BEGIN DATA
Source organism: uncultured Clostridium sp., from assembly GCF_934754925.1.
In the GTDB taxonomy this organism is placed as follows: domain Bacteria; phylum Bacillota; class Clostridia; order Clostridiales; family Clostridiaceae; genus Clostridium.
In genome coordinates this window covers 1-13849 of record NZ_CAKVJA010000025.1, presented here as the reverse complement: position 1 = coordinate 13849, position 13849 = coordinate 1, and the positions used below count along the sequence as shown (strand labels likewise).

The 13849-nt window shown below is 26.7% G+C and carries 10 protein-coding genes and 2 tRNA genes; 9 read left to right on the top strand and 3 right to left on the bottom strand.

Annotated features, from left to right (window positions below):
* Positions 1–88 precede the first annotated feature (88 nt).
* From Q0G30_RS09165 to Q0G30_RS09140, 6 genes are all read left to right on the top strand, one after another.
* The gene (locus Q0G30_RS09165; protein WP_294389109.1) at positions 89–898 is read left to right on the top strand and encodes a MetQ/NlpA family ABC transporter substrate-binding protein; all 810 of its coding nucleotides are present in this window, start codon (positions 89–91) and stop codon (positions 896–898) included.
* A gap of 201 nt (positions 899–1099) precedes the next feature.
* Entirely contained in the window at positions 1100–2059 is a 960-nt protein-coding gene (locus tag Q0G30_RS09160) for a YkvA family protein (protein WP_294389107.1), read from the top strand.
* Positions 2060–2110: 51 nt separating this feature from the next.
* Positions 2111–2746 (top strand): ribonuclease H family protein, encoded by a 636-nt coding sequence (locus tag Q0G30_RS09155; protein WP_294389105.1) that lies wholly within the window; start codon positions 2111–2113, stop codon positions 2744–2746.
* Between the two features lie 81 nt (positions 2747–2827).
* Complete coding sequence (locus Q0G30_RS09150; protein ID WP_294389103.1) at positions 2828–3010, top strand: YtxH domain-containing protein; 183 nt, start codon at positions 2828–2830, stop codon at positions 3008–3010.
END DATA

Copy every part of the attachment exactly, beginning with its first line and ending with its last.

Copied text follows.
Source organism: uncultured Clostridium sp., from assembly GCF_934754925.1.
In the GTDB taxonomy this organism is placed as follows: domain Bacteria; phylum Bacillota; class Clostridia; order Clostridiales; family Clostridiaceae; genus Clostridium.
In genome coordinates this window covers 1-13849 of record NZ_CAKVJA010000025.1, presented here as the reverse complement: position 1 = coordinate 13849, position 13849 = coordinate 1, and the positions used below count along the sequence as shown (strand labels likewise).

The 13849-nt window shown below is 26.7% G+C and carries 10 protein-coding genes and 2 tRNA genes; 9 read left to right on the top strand and 3 right to left on the bottom strand.

Annotated features, from left to right (window positions below):
* Positions 1–88 precede the first annotated feature (88 nt).
* From Q0G30_RS09165 to Q0G30_RS09140, 6 genes are all read left to right on the top strand, one after another.
* The gene (locus Q0G30_RS09165; protein WP_294389109.1) at positions 89–898 is read left to right on the top strand and encodes a MetQ/NlpA family ABC transporter substrate-binding protein; all 810 of its coding nucleotides are present in this window, start codon (positions 89–91) and stop codon (positions 896–898) included.
* A gap of 201 nt (positions 899–1099) precedes the next feature.
* Entirely contained in the window at positions 1100–2059 is a 960-nt protein-coding gene (locus tag Q0G30_RS09160) for a YkvA family protein (protein WP_294389107.1), read from the top strand.
* Positions 2060–2110: 51 nt separating this feature from the next.
* Positions 2111–2746 (top strand): ribonuclease H family protein, encoded by a 636-nt coding sequence (locus tag Q0G30_RS09155; protein WP_294389105.1) that lies wholly within the window; start codon positions 2111–2113, stop codon positions 2744–2746.
* Between the two features lie 81 nt (positions 2747–2827).
* Complete coding sequence (locus Q0G30_RS09150; protein ID WP_294389103.1) at positions 2828–3010, top strand: YtxH domain-containing protein; 183 nt, start codon at positions 2828–2830, stop codon at positions 3008–3010.